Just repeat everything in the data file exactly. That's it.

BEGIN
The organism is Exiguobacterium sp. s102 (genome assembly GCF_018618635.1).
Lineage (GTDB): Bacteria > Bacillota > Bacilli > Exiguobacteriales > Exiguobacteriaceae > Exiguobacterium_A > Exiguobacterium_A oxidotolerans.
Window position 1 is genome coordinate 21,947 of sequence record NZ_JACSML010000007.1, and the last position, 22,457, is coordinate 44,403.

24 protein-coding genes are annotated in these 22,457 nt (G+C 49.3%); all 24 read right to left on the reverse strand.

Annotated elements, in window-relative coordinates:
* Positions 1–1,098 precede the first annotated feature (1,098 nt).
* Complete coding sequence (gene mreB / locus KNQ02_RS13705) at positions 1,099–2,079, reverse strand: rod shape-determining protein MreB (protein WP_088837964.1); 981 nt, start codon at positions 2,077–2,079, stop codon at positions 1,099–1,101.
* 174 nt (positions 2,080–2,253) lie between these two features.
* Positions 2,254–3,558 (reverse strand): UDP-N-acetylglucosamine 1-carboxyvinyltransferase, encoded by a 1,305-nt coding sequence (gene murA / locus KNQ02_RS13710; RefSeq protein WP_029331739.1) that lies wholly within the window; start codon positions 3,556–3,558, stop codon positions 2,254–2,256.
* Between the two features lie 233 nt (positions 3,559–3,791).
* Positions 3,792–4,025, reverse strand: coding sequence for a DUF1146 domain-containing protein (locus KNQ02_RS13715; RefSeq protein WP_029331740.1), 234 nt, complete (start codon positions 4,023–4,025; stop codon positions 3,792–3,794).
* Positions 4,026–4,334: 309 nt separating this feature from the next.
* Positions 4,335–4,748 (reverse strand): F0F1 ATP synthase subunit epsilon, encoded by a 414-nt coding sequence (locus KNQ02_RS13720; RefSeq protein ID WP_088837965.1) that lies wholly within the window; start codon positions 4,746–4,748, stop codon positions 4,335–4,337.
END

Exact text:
The organism is Exiguobacterium sp. s102 (genome assembly GCF_018618635.1).
Lineage (GTDB): Bacteria > Bacillota > Bacilli > Exiguobacteriales > Exiguobacteriaceae > Exiguobacterium_A > Exiguobacterium_A oxidotolerans.
Window position 1 is genome coordinate 21,947 of sequence record NZ_JACSML010000007.1, and the last position, 22,457, is coordinate 44,403.

24 protein-coding genes are annotated in these 22,457 nt (G+C 49.3%); all 24 read right to left on the reverse strand.

Annotated elements, in window-relative coordinates:
* Positions 1–1,098 precede the first annotated feature (1,098 nt).
* Complete coding sequence (gene mreB / locus KNQ02_RS13705) at positions 1,099–2,079, reverse strand: rod shape-determining protein MreB (protein WP_088837964.1); 981 nt, start codon at positions 2,077–2,079, stop codon at positions 1,099–1,101.
* 174 nt (positions 2,080–2,253) lie between these two features.
* Positions 2,254–3,558 (reverse strand): UDP-N-acetylglucosamine 1-carboxyvinyltransferase, encoded by a 1,305-nt coding sequence (gene murA / locus KNQ02_RS13710; RefSeq protein WP_029331739.1) that lies wholly within the window; start codon positions 3,556–3,558, stop codon positions 2,254–2,256.
* Between the two features lie 233 nt (positions 3,559–3,791).
* Positions 3,792–4,025, reverse strand: coding sequence for a DUF1146 domain-containing protein (locus KNQ02_RS13715; RefSeq protein WP_029331740.1), 234 nt, complete (start codon positions 4,023–4,025; stop codon positions 3,792–3,794).
* Positions 4,026–4,334: 309 nt separating this feature from the next.
* Positions 4,335–4,748 (reverse strand): F0F1 ATP synthase subunit epsilon, encoded by a 414-nt coding sequence (locus KNQ02_RS13720; RefSeq protein ID WP_088837965.1) that lies wholly within the window; start codon positions 4,746–4,748, stop codon positions 4,335–4,337.